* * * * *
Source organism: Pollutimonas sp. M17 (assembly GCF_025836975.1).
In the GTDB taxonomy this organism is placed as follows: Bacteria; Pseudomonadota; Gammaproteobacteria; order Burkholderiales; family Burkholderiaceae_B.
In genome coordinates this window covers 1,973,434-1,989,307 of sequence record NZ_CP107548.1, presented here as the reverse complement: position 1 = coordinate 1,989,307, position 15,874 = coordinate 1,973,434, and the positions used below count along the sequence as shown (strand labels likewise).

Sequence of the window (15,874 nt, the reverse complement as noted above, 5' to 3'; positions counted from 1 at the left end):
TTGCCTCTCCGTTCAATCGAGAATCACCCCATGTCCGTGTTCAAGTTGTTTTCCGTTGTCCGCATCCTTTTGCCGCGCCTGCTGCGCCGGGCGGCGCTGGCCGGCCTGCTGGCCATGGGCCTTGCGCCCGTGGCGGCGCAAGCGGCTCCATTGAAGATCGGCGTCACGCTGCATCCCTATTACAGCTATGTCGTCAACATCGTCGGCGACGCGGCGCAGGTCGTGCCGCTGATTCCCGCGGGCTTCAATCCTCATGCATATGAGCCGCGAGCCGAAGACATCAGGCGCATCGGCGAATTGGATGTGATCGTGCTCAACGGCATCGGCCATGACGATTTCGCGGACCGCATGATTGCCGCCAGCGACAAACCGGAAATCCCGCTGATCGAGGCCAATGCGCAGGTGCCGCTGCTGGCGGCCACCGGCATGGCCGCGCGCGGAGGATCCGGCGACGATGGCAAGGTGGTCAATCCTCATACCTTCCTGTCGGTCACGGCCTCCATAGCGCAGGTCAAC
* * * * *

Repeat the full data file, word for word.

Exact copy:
Source organism: Pollutimonas sp. M17 (assembly GCF_025836975.1).
In the GTDB taxonomy this organism is placed as follows: Bacteria; Pseudomonadota; Gammaproteobacteria; order Burkholderiales; family Burkholderiaceae_B.
In genome coordinates this window covers 1,973,434-1,989,307 of sequence record NZ_CP107548.1, presented here as the reverse complement: position 1 = coordinate 1,989,307, position 15,874 = coordinate 1,973,434, and the positions used below count along the sequence as shown (strand labels likewise).

Sequence of the window (15,874 nt, the reverse complement as noted above, 5' to 3'; positions counted from 1 at the left end):
TTGCCTCTCCGTTCAATCGAGAATCACCCCATGTCCGTGTTCAAGTTGTTTTCCGTTGTCCGCATCCTTTTGCCGCGCCTGCTGCGCCGGGCGGCGCTGGCCGGCCTGCTGGCCATGGGCCTTGCGCCCGTGGCGGCGCAAGCGGCTCCATTGAAGATCGGCGTCACGCTGCATCCCTATTACAGCTATGTCGTCAACATCGTCGGCGACGCGGCGCAGGTCGTGCCGCTGATTCCCGCGGGCTTCAATCCTCATGCATATGAGCCGCGAGCCGAAGACATCAGGCGCATCGGCGAATTGGATGTGATCGTGCTCAACGGCATCGGCCATGACGATTTCGCGGACCGCATGATTGCCGCCAGCGACAAACCGGAAATCCCGCTGATCGAGGCCAATGCGCAGGTGCCGCTGCTGGCGGCCACCGGCATGGCCGCGCGCGGAGGATCCGGCGACGATGGCAAGGTGGTCAATCCTCATACCTTCCTGTCGGTCACGGCCTCCATAGCGCAGGTCAAC